This was supposed to be the race for taking down state Sen. John Vratil, the tough-minded moderate Republican conservatives loved to hate.
But Vratil decided not to run again, leaving the Republican primary in the 11th District as a race between four-term state Rep. Pat Colloton and businessman Jeff Melcher, both from Leawood. The winner faces Democrat Michael Delaney in the fall.
Melcher, chief executive of NetStandard, is running to push the Legislature to be more closely in league with Brownback, especially since the Senate had a reputation of bucking the governor’s conservative agenda.
“I felt like I could have impact there,” he said. “We were very close to being able to get a Legislature that was aligned with the governor trying to create a pro-growth state.”
Colloton said her Senate bid is a natural progression in leadership after representing parts of Leawood and Overland Park in the House for eight years.
During her tenure, she has worked on giving more local control to schools, passing laws to get tough on drunk driving and bringing Kansas into compliance with the Adam Walsh Act, which sets national standards for registering sex offenders.
Colloton said she has years of community involvement that she can bring to her work as a state senator.
One of her top priorities is school funding and reworking the school finance formula, which has been criticized for not adequately funding Johnson County schools.
“I look forward to helping craft a new finance formula,” said Colloton, who has served on the House Education Committee and school boards in Illinois and Massachusetts.
“I think I am very well positioned to continue working toward a formula that serves Johnson County and the whole state in the adequate funding of kids,” Colloton said.
Early on, Melcher picked up the backing of the political arm of the conservative-leaning Kansas Chamber of Commerce, which had targeted Vratil for defeat along with seven other moderate senators. Gov. Sam Brownback signed a bill at Melcher’s business last year, but hadn’t endorsed him.
Melcher was supportive of the massive tax-cut plan that Brownback signed into law and was backed by the Kansas Chamber and Americans for Prosperity.
Melcher criticized the Senate for loading up a tax-cutting bill to make it more costly, thinking it wouldn’t pass, only see to the governor sign it into law.
“If I had been in the Senate, the bill would have been different,” Melcher said.
Melcher said the tax cuts ultimately would be good for promoting economic growth, especially for small businesses. And if the cuts mean limits on state spending, so be it.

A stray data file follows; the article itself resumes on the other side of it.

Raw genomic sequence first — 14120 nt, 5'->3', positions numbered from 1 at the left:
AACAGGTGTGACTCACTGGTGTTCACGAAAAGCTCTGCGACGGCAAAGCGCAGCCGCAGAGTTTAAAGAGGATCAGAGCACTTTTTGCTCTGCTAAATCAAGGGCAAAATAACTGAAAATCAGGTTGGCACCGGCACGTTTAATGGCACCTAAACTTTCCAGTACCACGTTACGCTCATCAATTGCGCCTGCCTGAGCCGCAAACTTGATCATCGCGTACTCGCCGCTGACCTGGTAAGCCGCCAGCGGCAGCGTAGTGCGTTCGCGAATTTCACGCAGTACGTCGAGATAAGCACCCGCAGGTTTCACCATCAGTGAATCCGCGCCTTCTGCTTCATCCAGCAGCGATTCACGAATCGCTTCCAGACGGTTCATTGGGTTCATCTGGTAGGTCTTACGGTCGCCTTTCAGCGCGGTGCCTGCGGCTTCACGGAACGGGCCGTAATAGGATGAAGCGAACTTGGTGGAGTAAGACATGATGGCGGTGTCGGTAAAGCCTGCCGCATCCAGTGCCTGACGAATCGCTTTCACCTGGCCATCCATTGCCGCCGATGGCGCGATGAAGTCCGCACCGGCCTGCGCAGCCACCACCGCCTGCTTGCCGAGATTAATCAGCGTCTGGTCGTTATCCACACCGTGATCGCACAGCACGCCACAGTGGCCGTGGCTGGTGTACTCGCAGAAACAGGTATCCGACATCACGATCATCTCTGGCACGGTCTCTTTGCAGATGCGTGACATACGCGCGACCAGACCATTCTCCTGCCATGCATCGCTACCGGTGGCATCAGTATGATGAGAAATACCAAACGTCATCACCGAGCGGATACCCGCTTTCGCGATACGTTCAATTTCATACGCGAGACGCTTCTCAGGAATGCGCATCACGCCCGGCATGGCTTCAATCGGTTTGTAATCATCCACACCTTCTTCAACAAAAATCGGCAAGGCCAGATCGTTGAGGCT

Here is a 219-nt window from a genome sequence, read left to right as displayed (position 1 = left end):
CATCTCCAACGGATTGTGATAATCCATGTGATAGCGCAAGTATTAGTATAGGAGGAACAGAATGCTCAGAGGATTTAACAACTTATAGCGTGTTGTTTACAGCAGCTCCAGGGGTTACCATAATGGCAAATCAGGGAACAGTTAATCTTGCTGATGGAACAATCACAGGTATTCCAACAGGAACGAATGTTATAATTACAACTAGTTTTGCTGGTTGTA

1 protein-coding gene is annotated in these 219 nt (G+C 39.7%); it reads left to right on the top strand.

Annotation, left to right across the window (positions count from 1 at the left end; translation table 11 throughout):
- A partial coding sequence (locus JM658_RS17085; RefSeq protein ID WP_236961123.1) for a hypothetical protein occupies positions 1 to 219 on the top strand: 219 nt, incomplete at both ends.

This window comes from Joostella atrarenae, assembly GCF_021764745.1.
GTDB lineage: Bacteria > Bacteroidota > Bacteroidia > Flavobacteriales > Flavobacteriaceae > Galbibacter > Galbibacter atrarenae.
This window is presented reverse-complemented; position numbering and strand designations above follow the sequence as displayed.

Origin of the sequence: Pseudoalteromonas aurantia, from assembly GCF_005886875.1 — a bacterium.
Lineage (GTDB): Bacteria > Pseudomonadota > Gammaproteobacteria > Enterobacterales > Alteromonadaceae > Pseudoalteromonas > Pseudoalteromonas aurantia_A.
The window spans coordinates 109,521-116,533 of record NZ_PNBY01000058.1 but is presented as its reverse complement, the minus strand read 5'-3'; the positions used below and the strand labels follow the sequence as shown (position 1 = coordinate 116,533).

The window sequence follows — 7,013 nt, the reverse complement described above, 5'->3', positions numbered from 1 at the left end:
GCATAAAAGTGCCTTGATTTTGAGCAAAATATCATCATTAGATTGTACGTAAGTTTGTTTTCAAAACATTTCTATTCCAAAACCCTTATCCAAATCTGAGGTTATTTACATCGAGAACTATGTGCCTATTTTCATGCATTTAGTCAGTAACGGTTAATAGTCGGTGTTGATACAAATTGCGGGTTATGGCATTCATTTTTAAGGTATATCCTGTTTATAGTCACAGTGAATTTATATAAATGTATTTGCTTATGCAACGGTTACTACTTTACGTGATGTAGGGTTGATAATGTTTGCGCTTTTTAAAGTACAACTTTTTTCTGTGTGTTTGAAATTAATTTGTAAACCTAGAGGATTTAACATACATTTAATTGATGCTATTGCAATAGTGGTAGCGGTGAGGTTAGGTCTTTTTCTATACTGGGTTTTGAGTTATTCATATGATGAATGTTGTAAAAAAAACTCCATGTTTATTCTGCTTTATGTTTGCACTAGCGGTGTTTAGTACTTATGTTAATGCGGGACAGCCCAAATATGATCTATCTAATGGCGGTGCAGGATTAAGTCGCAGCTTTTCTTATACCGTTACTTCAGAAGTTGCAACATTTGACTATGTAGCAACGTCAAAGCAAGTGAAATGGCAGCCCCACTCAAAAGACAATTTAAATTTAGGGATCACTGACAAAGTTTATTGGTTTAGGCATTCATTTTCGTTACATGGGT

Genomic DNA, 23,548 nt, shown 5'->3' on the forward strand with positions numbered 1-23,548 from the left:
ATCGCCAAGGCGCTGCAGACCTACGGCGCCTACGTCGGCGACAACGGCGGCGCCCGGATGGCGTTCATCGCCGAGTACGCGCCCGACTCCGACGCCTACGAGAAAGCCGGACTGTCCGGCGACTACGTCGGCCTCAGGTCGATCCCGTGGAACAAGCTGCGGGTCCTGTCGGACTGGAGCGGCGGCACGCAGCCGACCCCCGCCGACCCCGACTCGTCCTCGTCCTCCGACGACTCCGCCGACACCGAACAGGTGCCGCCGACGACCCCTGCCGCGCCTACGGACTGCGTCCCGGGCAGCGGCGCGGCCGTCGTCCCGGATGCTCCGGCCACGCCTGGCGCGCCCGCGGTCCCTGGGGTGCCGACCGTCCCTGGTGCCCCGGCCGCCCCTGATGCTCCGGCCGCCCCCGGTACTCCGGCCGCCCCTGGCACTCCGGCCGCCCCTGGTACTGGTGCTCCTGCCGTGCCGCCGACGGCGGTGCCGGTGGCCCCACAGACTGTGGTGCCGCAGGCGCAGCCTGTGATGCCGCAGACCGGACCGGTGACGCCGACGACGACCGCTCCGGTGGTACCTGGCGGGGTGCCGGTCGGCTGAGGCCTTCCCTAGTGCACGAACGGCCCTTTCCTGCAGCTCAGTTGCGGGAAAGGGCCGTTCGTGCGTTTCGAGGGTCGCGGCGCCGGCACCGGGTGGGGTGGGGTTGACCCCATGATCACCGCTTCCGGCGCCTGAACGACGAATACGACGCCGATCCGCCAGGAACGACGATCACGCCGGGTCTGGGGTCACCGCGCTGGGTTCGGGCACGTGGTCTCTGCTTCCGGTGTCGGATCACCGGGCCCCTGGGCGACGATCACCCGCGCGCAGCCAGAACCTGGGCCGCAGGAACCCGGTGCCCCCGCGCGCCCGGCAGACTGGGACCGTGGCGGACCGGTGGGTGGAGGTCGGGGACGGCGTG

“I am happy with it the way that it passed. I think it’s going to accomplish things,” he said. “It’s going to force the state to do a lot of things the state needs to do. I would like to see cost pressure on the state just like the private sector has had that forces us to become more efficient and more effective.”
Melcher thinks revenues are coming in higher than expected and he doesn’t think the tax cuts will leave the state budget in dire shape in several years.
Colloton said she hasn’t been pleased with the Senate’s reluctance to more forward with some bills. She cited the Senate’s apparent inability to negotiate a deal for a less costly tax plan as well as moving ahead with the governor’s education plan.
Colloton agrees with some aspects of Gov. Sam Brownback’s plan to overhaul the financing formula for elementary and secondary education.
She agrees with the governor that school districts should have the unlimited ability to raise property taxes, but she thinks more money needs to be added to the state base aid per student.
But to get that money for education, Colloton thinks the Legislature needs to rework the massive tax plan enacted this year that is projected to leave the state hundreds of millions of dollars in the red in the future. She said a more gradual approach to tax cuts was needed, similar to a compromise (and less costly) plan that could not pass muster in the Senate. Any surplus money the state could have used to add more money to education to offset cuts in base aid was eaten up by the tax cuts, she said.
She said the state needs a balanced approach to cutting taxes that includes income, property and sales taxes.
Melcher sidestepped a question about whether he would support the governor’s education finance reform package, talking instead in general terms about innovation in education.
“I don’t know enough about the details of it to say whether I would or wouldn’t,” Melcher said. “Obviously there are going to be components of any bill that are good and other components that aren’t good.”
Melcher generally agreed that local taxpayers should be allowed to spend more money on schools if they choose.
Melcher generally discussed the need to do more to “incent exceptional behavior” if Kansas wants to be more competitive in education. As an example, he said, the state needs to “redesign” the way teachers are compensated.
“For those educators that have the ability to have greater impact on their students, we need to reward those teachers differently,” he said.
Melcher said the public has been misled to believe that the state is funding schools only at $3,838 per student when total expenses are running about $12,000 a student.
However, Colloton said that $12,000 is a number used by conservative think tanks to deliberately mislead people to believe that schools can still be cut. She said that money includes a number of fixed costs outside the classroom such as pensions and bond and interest payments that cannot be cut. She said the base aid is a better gauge of how much money is actually going to the classroom.
She said Melcher is “parroting” a number touted by conservative groups that wants to cut schools.
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